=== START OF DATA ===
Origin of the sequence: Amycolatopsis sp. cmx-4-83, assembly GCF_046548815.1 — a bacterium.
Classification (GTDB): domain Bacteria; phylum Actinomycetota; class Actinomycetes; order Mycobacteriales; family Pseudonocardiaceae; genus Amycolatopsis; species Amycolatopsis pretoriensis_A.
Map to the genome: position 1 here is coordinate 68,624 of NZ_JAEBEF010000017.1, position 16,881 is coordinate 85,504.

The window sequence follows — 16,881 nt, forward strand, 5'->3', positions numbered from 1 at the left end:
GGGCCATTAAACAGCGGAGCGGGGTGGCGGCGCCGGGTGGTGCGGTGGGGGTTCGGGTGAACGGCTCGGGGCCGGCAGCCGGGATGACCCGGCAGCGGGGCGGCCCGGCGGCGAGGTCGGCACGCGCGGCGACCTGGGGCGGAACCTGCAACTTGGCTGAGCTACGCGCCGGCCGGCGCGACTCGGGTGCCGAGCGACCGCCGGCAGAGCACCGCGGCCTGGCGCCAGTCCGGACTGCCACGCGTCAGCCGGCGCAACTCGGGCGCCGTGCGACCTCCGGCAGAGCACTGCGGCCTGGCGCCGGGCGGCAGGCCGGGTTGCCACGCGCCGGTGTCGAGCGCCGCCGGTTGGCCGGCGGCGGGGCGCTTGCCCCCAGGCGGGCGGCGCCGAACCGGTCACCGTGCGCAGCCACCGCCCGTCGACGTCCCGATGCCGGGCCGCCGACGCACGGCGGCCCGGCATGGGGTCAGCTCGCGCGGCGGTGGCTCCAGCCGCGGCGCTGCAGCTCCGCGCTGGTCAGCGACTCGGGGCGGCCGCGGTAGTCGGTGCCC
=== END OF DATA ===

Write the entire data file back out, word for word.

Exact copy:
Origin of the sequence: Amycolatopsis sp. cmx-4-83, assembly GCF_046548815.1 — a bacterium.
Classification (GTDB): domain Bacteria; phylum Actinomycetota; class Actinomycetes; order Mycobacteriales; family Pseudonocardiaceae; genus Amycolatopsis; species Amycolatopsis pretoriensis_A.
Map to the genome: position 1 here is coordinate 68,624 of NZ_JAEBEF010000017.1, position 16,881 is coordinate 85,504.

The window sequence follows — 16,881 nt, forward strand, 5'->3', positions numbered from 1 at the left end:
GGGCCATTAAACAGCGGAGCGGGGTGGCGGCGCCGGGTGGTGCGGTGGGGGTTCGGGTGAACGGCTCGGGGCCGGCAGCCGGGATGACCCGGCAGCGGGGCGGCCCGGCGGCGAGGTCGGCACGCGCGGCGACCTGGGGCGGAACCTGCAACTTGGCTGAGCTACGCGCCGGCCGGCGCGACTCGGGTGCCGAGCGACCGCCGGCAGAGCACCGCGGCCTGGCGCCAGTCCGGACTGCCACGCGTCAGCCGGCGCAACTCGGGCGCCGTGCGACCTCCGGCAGAGCACTGCGGCCTGGCGCCGGGCGGCAGGCCGGGTTGCCACGCGCCGGTGTCGAGCGCCGCCGGTTGGCCGGCGGCGGGGCGCTTGCCCCCAGGCGGGCGGCGCCGAACCGGTCACCGTGCGCAGCCACCGCCCGTCGACGTCCCGATGCCGGGCCGCCGACGCACGGCGGCCCGGCATGGGGTCAGCTCGCGCGGCGGTGGCTCCAGCCGCGGCGCTGCAGCTCCGCGCTGGTCAGCGACTCGGGGCGGCCGCGGTAGTCGGTGCCC